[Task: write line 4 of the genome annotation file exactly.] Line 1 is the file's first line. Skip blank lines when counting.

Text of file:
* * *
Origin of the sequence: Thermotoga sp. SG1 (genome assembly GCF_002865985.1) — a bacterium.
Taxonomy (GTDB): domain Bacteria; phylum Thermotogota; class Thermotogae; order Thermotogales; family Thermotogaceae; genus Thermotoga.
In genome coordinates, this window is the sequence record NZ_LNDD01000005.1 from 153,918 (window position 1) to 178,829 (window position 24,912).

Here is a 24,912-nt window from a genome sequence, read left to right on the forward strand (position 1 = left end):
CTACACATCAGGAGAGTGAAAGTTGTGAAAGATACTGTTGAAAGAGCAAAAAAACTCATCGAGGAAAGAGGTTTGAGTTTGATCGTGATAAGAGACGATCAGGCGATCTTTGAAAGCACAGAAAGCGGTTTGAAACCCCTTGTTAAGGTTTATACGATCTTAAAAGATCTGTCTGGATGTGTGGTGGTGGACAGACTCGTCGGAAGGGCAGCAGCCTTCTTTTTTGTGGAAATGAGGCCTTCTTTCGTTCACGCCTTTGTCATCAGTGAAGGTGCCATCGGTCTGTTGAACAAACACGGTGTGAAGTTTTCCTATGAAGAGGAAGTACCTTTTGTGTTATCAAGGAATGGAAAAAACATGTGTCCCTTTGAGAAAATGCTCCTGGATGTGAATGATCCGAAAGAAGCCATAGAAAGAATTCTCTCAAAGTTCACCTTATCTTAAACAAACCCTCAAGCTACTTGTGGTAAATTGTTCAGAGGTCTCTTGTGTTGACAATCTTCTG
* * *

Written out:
Here is a 24,912-nt window from a genome sequence, read left to right on the forward strand (position 1 = left end):